If I buy a ticket to a “sportsball” game, I get to go and see the game in person. Someone without a ticket can’t (legally) do so. He might be able to watch it on TV or see highlights in the news, but he, by definition, can not have the full experience of seeing the game in person. That is a very distinct value.

    On the other hand, buying a token that says you “own” a video clip or an animated icon that everybody on the Internet can also download doesn’t give you any special value. The only thing you have that nobody else has is your name on some web server somewhere saying that you paid for it.

    People like to compare this to buying a precious work of art, but the difference is that if you own a painting, you can take it home, hang it up in your living room and enjoy it, and nobody else can do so without your permission. Ditto for any other physical collectible item. Part of the value is that you have exclusive rights to do what you want to the item.

    But if I pay a sum of money for something and everybody else in the world can still get it with or without my approval, then what have I paid for? Nothing more than the publicity of other people seeing my name on the thing’s official home page. Is that worth something? Maybe. Is it going to be worth anything in the future? Ask all the people who spent thousands of dollars collecting Beanie Babies what their collection is worth today.

  9. I’ve never been to Paris, but I have seen the Mona Lisa many times. ¯_(ツ)_/¯

    No one paid millions of dollars for a Van Gogh to keep it from being seen by anyone else.

  10. Except that there’s a material difference to seeing the original as compared to a reproduction. It might not be a difference that matters to you, but there is a physical difference in the materials and their properties that can change the experience of looking at the Mona Lisa. A copy of a piece of digital artwork is literally exactly the same.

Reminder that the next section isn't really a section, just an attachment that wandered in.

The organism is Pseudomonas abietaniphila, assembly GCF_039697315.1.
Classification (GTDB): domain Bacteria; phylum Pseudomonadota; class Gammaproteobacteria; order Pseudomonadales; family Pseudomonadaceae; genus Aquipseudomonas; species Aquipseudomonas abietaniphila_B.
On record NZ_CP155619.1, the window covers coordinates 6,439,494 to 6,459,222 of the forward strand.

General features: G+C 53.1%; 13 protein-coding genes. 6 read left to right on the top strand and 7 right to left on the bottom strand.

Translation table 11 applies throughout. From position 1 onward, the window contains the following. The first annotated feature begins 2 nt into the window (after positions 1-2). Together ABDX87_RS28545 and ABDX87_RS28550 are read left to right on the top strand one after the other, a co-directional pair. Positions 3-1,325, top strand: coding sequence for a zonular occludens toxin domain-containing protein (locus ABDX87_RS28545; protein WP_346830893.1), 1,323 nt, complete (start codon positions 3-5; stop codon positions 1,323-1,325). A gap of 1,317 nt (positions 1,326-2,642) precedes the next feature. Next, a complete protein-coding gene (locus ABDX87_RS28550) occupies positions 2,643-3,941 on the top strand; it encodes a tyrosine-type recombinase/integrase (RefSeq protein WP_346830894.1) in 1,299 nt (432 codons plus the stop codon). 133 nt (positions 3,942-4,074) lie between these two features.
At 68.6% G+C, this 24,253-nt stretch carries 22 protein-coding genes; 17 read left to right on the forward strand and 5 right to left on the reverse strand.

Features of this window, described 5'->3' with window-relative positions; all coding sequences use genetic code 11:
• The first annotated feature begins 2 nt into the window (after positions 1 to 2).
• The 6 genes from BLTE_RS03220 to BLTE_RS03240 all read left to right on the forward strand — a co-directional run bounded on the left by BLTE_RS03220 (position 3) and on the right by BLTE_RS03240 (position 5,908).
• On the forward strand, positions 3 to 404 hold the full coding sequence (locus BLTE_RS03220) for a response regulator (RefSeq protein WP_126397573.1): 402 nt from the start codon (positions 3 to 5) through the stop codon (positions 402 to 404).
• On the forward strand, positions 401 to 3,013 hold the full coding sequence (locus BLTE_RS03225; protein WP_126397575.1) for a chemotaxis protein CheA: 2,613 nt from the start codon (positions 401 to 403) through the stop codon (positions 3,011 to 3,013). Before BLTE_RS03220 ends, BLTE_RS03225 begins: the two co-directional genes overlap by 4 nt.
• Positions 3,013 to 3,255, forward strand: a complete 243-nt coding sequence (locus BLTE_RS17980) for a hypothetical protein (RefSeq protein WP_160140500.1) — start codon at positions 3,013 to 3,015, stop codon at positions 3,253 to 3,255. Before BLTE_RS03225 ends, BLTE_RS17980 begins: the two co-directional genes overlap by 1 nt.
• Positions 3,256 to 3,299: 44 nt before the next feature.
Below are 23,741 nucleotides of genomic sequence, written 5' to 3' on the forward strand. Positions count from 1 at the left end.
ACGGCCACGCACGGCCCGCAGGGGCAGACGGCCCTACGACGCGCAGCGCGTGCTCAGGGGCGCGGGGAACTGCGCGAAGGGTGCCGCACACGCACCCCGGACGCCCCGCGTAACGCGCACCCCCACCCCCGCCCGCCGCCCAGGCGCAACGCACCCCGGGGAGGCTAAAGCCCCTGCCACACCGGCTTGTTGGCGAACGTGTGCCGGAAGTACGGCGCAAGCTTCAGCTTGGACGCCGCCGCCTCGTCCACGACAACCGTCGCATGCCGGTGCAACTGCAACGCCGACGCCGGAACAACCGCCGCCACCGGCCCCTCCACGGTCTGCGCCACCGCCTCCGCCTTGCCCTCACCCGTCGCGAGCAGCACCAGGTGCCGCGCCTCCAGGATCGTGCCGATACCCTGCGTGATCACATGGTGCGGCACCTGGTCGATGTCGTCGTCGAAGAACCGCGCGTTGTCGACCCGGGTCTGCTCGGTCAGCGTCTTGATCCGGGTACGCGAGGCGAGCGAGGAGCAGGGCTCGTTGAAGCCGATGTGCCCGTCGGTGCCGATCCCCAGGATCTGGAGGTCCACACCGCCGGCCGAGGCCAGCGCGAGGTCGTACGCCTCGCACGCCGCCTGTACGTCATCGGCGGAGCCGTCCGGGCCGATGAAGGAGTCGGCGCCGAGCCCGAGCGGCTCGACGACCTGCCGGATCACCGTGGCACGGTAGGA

11. Maybe not the Mona Lisa, but I’ve paid for dozens of (far less expensive and not the least bit famous) pieces of artwork. They are hanging in my home and nobody can see them without visiting my home and getting my permission to enter.

    And all those famous works are owned by someone, whether it is an individual, a philanthropic foundation, a government, corporation or any other organization. The owner chooses whether or not it should be displayed, where it should be displayed, who gets to view it, and how much you must pay for permission to view it.

    And if you want a copy for yourself, the owner typically holds a copyright, meaning he has to grant permission for you to (legally) make or buy a copy.

    None of this applies to NFTs, where anybody can go and download a copy that is completely identical to what the “owner” paid for. In the case of the NBA video, the buyer doesn’t even have a copyright license, so he can still be sued if he decides to redistribute the clip that he paid hundreds of thousands of dollars to “own”.

  12. There’s also the issue of reproduction rights. The sale of a work of art might or might not include reproduction rights. IIRC, unless a deal is negotiated with the artist, the artist maintains reproduction rights for the painting, sculpture, print, etc., unless it’s a work for hire, licensing or another negotiated arrangement. Andy Warhol, who had a background in commercial illustration before morphing into fine arts, made sure he held on to reproduction rights. He did very well with T shirts, etc., from work that he sold to someone else or gave to a museum, and I’m sure his estate still earns money from licensing.

    I don’t know how this will play out with NFTs, but I’m assuming it will be the same. I suspect a lot of people are clunking down big bucks for NFT ownership without knowing they might not have IP rights.

  13. Yep, there are whole temperature controlled warehouses full of physical artwork across the globe.

    Often owners never even see the work, but buy it then hold it for a period as an asset then eventually get it pulled out and up for sale when market conditions are favourable to garner a decent return.

    Try doing that with a Tweet in the future. I think not. :roll_eyes:

  14. Pretty unbelievable how such legacy issues remain decades later.

  15. The surface is still just being scratched. A many decades long struggle over Kilmt’s Lady In Gold was settled just a few years ago by the US Supreme Court. There’s a fascinating book about about it “ The Lady in Gold: The Extraordinary Tale of Gustav Klimt’s Masterpiece, Portrait of Adele Bloch-Bauer.” It was made into an award winning movie starring Helen Mirren. A good summary of the case is here: